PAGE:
Key Takeaways ‚Äď Dr. Stephen Hwang: Relationship-building in medicine with patients experiencing homelessness

  1. People often wonder whether there is something special about the clinical treatment of health conditions for people experiencing homelessness. While there are factors that might complicate the treatment and management of illness, the basic clinical principles remain the same.
  2. The first key issue a clinician needs to keep in mind is what barriers exist that a person might face in managing their illness and getting the care they need, and how the patient and clinician can work together to overcome the barriers.
  3. The second key issue is realizing that it is not necessarily the technical aspects of care that are different, but rather the relationship with the patient that requires the most attention.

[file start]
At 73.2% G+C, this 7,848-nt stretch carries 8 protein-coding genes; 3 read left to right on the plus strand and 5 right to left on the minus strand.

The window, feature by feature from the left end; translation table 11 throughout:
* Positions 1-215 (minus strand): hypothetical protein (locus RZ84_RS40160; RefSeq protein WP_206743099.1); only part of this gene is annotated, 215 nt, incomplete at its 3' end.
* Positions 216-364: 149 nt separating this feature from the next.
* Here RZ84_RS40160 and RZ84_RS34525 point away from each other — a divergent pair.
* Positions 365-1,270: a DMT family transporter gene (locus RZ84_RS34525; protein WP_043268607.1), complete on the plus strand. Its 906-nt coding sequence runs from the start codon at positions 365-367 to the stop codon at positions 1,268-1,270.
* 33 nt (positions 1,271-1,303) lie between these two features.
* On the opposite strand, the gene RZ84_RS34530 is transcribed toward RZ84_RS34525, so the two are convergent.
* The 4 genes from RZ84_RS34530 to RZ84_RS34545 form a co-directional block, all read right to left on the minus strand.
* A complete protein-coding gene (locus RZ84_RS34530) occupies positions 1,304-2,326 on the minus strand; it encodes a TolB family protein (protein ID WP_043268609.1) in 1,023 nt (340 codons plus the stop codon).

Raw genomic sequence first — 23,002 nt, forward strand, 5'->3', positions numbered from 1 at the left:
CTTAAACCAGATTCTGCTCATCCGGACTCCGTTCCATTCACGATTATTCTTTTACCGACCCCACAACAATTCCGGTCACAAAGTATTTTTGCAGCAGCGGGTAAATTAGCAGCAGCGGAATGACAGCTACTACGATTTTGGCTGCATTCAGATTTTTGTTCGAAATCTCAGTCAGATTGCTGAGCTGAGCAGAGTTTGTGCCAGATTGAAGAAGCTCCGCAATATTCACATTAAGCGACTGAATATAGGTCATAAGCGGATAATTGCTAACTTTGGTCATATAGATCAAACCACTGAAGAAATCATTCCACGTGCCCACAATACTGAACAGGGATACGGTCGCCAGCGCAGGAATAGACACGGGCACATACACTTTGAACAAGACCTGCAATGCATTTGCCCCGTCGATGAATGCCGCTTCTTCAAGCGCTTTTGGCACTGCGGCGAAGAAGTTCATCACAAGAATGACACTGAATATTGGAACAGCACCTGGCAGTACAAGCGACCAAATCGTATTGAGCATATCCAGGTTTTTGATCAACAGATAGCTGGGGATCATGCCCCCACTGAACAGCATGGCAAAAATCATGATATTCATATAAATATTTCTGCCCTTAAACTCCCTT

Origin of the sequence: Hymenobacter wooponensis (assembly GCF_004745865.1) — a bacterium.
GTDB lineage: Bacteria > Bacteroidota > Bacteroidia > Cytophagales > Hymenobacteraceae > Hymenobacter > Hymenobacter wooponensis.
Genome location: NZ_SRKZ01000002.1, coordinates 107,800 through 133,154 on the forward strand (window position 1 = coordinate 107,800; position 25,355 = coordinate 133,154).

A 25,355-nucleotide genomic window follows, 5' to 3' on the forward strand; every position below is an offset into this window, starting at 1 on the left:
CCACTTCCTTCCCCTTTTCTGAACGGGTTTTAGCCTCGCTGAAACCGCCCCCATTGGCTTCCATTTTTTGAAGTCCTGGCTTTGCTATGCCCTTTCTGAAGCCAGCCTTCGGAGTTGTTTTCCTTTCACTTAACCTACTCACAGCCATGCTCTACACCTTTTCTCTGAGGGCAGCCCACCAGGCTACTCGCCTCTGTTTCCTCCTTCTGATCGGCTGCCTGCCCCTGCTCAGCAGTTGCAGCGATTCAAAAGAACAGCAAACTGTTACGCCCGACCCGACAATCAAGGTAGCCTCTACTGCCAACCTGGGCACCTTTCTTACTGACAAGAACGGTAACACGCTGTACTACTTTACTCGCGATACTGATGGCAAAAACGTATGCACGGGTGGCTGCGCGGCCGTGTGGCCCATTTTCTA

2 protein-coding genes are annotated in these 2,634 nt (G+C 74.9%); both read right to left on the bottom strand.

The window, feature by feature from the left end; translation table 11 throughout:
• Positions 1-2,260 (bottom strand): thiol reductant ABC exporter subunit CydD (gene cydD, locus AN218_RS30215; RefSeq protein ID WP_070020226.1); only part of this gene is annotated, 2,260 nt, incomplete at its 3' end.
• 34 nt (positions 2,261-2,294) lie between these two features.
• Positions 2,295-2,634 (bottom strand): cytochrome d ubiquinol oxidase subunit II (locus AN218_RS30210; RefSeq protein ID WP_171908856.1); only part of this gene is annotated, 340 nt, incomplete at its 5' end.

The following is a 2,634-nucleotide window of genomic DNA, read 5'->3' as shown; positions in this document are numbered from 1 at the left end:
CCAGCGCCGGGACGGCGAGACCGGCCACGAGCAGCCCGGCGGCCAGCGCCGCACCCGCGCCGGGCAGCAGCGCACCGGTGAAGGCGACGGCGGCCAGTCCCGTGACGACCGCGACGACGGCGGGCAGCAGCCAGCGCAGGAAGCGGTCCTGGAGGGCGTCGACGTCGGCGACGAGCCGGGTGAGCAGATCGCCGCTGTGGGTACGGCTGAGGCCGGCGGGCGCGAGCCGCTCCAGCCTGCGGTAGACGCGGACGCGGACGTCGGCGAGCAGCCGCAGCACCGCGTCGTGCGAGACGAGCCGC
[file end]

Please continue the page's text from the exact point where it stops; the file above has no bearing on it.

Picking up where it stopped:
• The relational aspects of care are discussed more in nursing than in medicine. Medical training focuses on learning how to treat conditions with medications, surgical approaches, and preventive medicine.
    • Medical training should also pay attention to how practitioners make patients feel when they talk to them, how they relate to patients, and whether patients trust them. These are particularly important with patients who are unhoused.